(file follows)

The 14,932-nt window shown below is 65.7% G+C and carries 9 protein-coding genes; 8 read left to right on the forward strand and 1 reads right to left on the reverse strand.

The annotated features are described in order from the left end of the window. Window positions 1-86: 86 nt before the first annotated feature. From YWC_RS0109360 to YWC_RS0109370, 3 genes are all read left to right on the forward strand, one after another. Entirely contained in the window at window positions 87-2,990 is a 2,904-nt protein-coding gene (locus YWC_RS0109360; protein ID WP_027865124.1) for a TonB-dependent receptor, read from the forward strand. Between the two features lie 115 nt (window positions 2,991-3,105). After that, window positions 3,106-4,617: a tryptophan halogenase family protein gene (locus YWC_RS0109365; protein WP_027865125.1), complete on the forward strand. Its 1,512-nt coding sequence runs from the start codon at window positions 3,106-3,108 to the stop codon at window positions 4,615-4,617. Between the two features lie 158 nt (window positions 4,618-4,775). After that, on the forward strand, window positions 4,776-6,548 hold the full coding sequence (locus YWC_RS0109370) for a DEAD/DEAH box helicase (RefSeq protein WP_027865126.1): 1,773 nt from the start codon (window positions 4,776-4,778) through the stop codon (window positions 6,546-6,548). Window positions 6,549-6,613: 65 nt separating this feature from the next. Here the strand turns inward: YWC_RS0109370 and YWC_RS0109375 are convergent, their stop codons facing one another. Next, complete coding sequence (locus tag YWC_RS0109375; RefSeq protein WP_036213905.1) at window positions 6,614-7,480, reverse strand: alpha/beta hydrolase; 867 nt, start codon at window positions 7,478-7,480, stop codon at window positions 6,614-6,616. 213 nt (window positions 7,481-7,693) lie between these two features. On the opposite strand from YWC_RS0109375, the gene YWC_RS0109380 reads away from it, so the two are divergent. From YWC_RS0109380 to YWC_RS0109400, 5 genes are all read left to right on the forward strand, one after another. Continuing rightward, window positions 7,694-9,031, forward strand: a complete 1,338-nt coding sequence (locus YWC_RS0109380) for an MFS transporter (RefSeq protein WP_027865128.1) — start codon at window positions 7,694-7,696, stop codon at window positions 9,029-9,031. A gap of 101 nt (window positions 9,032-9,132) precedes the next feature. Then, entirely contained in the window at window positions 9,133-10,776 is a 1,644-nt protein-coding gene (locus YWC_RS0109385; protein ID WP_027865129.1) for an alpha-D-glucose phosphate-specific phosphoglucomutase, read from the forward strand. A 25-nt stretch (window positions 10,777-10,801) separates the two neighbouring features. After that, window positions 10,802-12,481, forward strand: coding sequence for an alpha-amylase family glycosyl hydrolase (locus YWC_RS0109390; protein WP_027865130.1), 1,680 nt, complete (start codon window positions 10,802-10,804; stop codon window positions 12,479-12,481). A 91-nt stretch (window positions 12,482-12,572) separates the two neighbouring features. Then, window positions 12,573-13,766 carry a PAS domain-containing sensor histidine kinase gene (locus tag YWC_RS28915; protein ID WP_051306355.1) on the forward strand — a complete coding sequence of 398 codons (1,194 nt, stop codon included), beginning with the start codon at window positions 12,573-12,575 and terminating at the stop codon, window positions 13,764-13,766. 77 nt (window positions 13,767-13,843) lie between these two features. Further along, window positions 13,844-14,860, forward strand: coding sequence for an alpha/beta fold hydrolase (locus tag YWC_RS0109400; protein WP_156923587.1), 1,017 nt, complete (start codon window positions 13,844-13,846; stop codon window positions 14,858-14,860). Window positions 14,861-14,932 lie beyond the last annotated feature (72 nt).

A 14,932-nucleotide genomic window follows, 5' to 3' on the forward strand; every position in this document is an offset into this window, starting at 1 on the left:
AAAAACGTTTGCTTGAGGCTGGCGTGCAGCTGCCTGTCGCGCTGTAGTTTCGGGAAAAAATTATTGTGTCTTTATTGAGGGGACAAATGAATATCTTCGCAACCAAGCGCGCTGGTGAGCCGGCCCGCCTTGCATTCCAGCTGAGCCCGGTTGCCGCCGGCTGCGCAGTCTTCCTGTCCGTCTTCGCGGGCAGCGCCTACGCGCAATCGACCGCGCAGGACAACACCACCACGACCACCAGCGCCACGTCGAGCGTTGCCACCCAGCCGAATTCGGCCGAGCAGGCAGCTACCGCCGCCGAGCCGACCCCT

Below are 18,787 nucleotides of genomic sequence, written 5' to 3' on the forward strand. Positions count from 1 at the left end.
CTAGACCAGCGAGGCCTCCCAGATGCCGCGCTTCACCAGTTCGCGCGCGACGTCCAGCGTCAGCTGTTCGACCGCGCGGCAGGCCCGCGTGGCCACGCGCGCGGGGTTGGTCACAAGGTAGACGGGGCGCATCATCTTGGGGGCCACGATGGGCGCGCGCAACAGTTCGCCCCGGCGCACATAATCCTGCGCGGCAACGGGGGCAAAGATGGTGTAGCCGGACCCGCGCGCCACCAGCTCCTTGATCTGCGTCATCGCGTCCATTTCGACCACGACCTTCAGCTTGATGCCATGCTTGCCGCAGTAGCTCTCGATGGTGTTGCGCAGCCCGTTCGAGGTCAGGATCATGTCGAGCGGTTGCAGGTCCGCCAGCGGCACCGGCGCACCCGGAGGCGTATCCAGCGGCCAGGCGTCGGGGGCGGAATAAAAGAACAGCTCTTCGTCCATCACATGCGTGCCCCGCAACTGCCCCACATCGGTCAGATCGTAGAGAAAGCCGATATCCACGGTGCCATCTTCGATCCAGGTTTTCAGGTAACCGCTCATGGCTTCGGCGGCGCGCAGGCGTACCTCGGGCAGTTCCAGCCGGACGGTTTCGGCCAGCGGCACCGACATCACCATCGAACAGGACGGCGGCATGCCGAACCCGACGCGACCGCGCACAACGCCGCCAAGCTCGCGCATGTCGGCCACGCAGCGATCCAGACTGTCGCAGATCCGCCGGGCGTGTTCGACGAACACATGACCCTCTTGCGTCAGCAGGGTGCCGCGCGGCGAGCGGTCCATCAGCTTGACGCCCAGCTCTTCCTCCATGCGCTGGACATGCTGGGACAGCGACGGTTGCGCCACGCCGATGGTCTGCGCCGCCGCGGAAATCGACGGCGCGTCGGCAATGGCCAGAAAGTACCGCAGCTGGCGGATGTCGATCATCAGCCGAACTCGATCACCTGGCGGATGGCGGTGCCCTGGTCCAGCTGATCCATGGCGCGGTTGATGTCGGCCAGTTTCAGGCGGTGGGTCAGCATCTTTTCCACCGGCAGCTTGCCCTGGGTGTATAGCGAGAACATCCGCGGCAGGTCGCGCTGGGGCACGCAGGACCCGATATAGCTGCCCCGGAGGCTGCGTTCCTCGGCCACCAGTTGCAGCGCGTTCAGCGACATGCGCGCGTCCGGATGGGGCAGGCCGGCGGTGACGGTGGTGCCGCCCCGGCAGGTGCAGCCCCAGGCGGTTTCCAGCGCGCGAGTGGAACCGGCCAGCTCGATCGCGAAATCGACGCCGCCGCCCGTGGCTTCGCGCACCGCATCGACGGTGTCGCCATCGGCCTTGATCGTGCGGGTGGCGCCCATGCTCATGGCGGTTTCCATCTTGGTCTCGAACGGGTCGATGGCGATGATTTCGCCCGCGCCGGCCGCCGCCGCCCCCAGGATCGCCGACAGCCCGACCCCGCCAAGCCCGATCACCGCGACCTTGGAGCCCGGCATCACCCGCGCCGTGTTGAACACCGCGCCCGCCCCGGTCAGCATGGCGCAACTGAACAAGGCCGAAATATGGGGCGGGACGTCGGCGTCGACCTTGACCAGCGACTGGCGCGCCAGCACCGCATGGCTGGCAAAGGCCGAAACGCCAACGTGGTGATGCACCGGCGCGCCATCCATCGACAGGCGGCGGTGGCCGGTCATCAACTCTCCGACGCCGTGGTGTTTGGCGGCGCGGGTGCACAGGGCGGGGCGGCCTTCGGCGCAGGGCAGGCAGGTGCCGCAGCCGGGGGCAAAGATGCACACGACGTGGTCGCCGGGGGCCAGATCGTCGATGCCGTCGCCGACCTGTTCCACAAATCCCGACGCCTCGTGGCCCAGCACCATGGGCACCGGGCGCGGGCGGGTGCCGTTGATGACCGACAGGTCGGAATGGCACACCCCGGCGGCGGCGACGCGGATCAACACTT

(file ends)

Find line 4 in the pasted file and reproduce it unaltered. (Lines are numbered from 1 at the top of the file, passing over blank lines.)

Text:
AAAAACGTTTGCTTGAGGCTGGCGTGCAGCTGCCTGTCGCGCTGTAGTTTCGGGAAAAAATTATTGTGTCTTTATTGAGGGGACAAATGAATATCTTCGCAACCAAGCGCGCTGGTGAGCCGGCCCGCCTTGCATTCCAGCTGAGCCCGGTTGCCGCCGGCTGCGCAGTCTTCCTGTCCGTCTTCGCGGGCAGCGCCTACGCGCAATCGACCGCGCAGGACAACACCACCACGACCACCAGCGCCACGTCGAGCGTTGCCACCCAGCCGAATTCGGCCGAGCAGGCAGCTACCGCCGCCGAGCCGACCCCT